ABC: Nonresidential construction spending flat in February

The Associated Builders and Contractors forecasts a robust nonresidential construction spending recovery in 2015, despite an underwhelming start.

April 01, 2015 |
Nonresidential construction spending flat in February

Commercial construction spending lost 1.9% in February, but is up 13.5% on a year-over-year basis.

Blame it on the weather. That's what many economists have been doing over the past two months as economic data continue to disappoint. Retail sales, durable goods orders, and other categories have not been as strong as anticipated.

Nonresidential construction has often proved an exception, with the industry's momentum gaining steam recently. However, in February, nonresidential construction spending remained virtually unchanged, inching down 0.1% on a monthly basis, according to the April 1 release from the U.S. Census Bureau.

The February 2015 spending figure is 4.6% higher than February 2014, as spending for the month totaled $611.5 billion on a seasonally adjusted annualized basis. The estimate for January spending was revised downward, from $614.1 billion to $611.9 billion, while the government revised December's spending estimate upward from $627 billion to $629.3 billion.

 

 

"Construction is impacted more by weather than just about any economic segment, and the impact of February's brutal weather is evident in the government's spending figure," said Associated Builders and Contractors Chief Economist Anirban Basu. "ABC continues to forecast a robust nonresidential construction spending recovery in 2015, despite the most recent monthly data, with the obvious exceptions of industry segments most directly and negatively impacted by declines in energy prices.

"The broader U.S. economy has not gotten off to as good a start in 2015 as many had expected with consumer spending growth frustrated by thriftier than anticipated shoppers," said Basu. "With winter behind us and temperatures warming, the expectation is that economic growth will roar back during the second quarter, which is precisely what happened last year. To the extent that this proves to be true, nonresidential construction's recovery can be expected to persist."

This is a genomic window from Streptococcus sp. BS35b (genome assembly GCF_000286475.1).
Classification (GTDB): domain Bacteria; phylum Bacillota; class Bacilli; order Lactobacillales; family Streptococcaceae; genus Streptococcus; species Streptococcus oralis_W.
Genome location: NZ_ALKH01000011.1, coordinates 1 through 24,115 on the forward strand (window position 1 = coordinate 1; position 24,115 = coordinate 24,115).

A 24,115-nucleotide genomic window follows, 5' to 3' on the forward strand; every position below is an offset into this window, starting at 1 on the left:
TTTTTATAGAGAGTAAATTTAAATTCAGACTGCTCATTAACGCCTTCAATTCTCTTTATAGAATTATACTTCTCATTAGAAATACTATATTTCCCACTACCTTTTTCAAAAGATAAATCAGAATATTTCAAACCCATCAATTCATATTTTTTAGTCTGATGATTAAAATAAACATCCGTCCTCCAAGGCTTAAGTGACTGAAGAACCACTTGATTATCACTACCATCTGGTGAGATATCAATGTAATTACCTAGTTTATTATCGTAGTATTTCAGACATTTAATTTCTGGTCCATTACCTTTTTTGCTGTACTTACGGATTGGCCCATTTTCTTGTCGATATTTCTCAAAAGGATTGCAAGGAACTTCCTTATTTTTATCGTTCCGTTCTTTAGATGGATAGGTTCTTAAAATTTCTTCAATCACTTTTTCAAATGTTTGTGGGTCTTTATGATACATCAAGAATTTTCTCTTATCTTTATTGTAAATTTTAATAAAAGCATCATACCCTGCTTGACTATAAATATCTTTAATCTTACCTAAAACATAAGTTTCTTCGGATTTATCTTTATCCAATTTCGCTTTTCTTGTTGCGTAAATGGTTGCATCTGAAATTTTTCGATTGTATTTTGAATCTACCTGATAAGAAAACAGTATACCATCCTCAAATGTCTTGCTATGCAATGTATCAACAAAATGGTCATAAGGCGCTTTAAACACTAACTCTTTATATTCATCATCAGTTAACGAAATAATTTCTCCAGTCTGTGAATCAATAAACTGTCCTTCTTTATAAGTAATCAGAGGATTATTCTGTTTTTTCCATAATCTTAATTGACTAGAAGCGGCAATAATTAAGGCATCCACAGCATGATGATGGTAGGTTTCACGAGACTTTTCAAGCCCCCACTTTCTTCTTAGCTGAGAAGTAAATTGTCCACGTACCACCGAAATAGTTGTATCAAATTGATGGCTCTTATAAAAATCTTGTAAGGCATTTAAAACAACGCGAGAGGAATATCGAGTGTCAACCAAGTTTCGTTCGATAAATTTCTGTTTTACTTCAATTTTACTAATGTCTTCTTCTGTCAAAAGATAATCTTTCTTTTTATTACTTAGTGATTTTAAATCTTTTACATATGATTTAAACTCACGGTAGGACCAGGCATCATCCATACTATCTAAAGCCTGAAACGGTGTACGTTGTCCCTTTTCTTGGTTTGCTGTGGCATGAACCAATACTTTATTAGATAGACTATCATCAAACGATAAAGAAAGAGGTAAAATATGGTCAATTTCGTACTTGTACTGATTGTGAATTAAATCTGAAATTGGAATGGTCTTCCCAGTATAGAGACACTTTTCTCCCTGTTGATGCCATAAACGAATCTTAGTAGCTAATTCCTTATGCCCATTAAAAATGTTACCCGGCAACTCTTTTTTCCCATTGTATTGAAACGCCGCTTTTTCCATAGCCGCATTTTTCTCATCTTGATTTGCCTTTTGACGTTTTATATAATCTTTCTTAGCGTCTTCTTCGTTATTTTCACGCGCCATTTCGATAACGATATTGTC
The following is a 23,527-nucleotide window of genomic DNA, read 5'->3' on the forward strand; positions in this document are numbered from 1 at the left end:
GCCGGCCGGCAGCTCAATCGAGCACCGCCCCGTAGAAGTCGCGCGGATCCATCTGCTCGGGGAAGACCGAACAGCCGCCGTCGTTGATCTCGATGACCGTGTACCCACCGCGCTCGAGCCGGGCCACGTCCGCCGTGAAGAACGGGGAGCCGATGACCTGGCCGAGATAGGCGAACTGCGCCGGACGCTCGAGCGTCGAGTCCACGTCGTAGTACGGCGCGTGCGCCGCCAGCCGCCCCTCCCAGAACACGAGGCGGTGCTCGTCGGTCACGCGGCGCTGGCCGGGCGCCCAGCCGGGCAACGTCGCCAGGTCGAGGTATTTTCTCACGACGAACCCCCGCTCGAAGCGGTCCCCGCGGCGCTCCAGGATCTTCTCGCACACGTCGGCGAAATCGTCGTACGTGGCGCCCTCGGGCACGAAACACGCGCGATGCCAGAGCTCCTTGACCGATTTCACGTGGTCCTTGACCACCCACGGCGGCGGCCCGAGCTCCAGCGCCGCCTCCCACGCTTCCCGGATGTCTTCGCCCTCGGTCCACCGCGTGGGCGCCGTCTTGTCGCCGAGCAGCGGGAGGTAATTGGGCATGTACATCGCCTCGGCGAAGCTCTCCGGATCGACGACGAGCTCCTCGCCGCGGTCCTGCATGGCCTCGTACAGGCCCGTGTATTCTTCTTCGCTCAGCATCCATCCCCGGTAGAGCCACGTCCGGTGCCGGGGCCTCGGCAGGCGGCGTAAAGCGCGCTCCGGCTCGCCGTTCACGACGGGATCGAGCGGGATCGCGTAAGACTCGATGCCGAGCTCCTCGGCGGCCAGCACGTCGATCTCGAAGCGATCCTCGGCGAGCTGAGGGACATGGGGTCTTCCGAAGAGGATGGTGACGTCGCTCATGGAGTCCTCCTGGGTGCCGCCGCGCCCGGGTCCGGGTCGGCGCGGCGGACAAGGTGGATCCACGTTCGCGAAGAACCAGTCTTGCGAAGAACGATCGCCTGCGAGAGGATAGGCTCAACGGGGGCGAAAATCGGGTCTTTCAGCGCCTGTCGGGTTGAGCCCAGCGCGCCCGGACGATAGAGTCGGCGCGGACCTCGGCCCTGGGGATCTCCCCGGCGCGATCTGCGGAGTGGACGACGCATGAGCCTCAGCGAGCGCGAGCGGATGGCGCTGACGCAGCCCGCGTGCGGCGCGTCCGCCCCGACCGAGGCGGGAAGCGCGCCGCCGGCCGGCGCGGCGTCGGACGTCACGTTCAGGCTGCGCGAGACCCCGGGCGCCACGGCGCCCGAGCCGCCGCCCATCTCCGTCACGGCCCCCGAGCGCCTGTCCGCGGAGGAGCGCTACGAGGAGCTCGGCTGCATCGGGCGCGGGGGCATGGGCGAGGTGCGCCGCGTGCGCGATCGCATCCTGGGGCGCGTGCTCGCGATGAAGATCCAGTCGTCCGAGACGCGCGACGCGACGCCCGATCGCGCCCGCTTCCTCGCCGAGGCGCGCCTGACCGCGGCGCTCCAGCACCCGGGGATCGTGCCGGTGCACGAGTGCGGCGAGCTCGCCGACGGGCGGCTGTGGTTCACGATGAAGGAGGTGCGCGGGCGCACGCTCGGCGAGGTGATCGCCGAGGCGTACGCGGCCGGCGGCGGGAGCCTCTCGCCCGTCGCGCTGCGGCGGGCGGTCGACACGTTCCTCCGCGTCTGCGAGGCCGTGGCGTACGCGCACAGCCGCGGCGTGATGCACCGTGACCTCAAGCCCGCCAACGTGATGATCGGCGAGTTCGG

Seven of 16 nonresidential construction subsectors posted increases in spending in February on a monthly basis.

  • Manufacturing-related spending expanded 6.8 percent in February and is up 37.9% on a year-over-year basis.
  • Conservation and development-related construction spending expanded 11% for the month and is up 19.8% on a yearly basis.
  • Office-related construction spending expanded 2.4% in February and is up 19% from the same time one year ago.
  • Amusement and recreation-related construction spending gained 2% on a monthly basis and is up 22.5% from the same time last year.
  • Education-related construction spending grew 0.3% for the month, but is down 0.6% on a year-over-year basis.
  • Construction spending in the transportation category grew 0.6% on a monthly basis and has expanded 9.3% on an annual basis.
  • Lodging-related construction spending was up 5% on a monthly basis and 10.4% on a year-over-year basis.

Spending in nine nonresidential construction subsectors failed to rise in February.

  • Healthcare-related construction spending fell 0.9% for the month and is down 4.5% for the year.
  • Spending in the water supply category dropped 7.8% from January, but is still 7.4% higher than at the same time last year.
  • Public safety-related construction spending lost 2.2% on a monthly basis and is down 9.6% on a year-over-year basis.
  • Commercial construction spending lost 1.9% in February, but is up 13.5% on a year-over-year basis.
  • Religious spending fell 4.8% for the month and is down 10.3% from the same time last year.
  • Sewage and waste disposal-related construction spending shed 1.4% for the month, but has grown 19.9% on a 12-month basis.
  • Power-related construction spending fell 4.5% for the month and is 17.2% lower than at the same time one year ago.
  • Lodging construction spending is down 4.4% on a monthly basis, but is up 18.2% on a year-over-year basis.
  • Sewage and waste disposal-related construction spending shed 7.5% for the month, but has grown 16% on a 12-month basis.
  • Power-related construction spending fell 1.1% for the month and is 13.2% lower than at the same time one year ago.
  • Communication-related construction spending fell 6.1% for the month and is down 15.5% for the year.
  • Highway and street-related construction spending was unchanged in February and is up 3.3% compared to the same time last year.

To view the previous spending report, click here.

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